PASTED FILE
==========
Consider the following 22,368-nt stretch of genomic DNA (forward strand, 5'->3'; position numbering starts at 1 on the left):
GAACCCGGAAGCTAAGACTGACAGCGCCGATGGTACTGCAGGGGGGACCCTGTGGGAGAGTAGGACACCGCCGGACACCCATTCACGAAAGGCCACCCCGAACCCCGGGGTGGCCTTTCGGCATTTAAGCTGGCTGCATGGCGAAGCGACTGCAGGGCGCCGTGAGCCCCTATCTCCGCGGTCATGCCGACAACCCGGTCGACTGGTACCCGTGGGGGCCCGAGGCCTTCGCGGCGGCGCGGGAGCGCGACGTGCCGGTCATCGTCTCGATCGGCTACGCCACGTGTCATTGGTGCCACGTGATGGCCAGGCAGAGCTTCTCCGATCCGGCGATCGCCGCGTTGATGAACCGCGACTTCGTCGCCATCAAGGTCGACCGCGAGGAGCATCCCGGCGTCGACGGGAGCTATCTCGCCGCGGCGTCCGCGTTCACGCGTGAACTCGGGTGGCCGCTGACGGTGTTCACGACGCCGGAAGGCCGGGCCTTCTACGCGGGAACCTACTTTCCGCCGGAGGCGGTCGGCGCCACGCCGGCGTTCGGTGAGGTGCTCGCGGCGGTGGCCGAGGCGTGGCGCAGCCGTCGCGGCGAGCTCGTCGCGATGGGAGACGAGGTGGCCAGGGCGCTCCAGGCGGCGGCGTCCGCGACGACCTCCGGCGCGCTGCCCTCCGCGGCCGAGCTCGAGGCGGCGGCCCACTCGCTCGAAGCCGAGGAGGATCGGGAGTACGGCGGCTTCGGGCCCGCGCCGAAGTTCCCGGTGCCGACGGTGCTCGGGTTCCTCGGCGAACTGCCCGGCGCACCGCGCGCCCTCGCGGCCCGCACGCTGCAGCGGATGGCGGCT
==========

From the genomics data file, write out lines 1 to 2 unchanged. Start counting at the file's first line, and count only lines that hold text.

Consider the following 22,368-nt stretch of genomic DNA (forward strand, 5'->3'; position numbering starts at 1 on the left):
GAACCCGGAAGCTAAGACTGACAGCGCCGATGGTACTGCAGGGGGGACCCTGTGGGAGAGTAGGACACCGCCGGACACCCATTCACGAAAGGCCACCCCGAACCCCGGGGTGGCCTTTCGGCATTTAAGCTGGCTGCATGGCGAAGCGACTGCAGGGCGCCGTGAGCCCCTATCTCCGCGGTCATGCCGACAACCCGGTCGACTGGTACCCGTGGGGGCCCGAGGCCTTCGCGGCGGCGCGGGAGCGCGACGTGCCGGTCATCGTCTCGATCGGCTACGCCACGTGTCATTGGTGCCACGTGATGGCCAGGCAGAGCTTCTCCGATCCGGCGATCGCCGCGTTGATGAACCGCGACTTCGTCGCCATCAAGGTCGACCGCGAGGAGCATCCCGGCGTCGACGGGAGCTATCTCGCCGCGGCGTCCGCGTTCACGCGTGAACTCGGGTGGCCGCTGACGGTGTTCACGACGCCGGAAGGCCGGGCCTTCTACGCGGGAACCTACTTTCCGCCGGAGGCGGTCGGCGCCACGCCGGCGTTCGGTGAGGTGCTCGCGGCGGTGGCCGAGGCGTGGCGCAGCCGTCGCGGCGAGCTCGTCGCGATGGGAGACGAGGTGGCCAGGGCGCTCCAGGCGGCGGCGTCCGCGACGACCTCCGGCGCGCTGCCCTCCGCGGCCGAGCTCGAGGCGGCGGCCCACTCGCTCGAAGCCGAGGAGGATCGGGAGTACGGCGGCTTCGGGCCCGCGCCGAAGTTCCCGGTGCCGACGGTGCTCGGGTTCCTCGGCGAACTGCCCGGCGCACCGCGCGCCCTCGCGGCCCGCACGCTGCAGCGGATGGCGGCT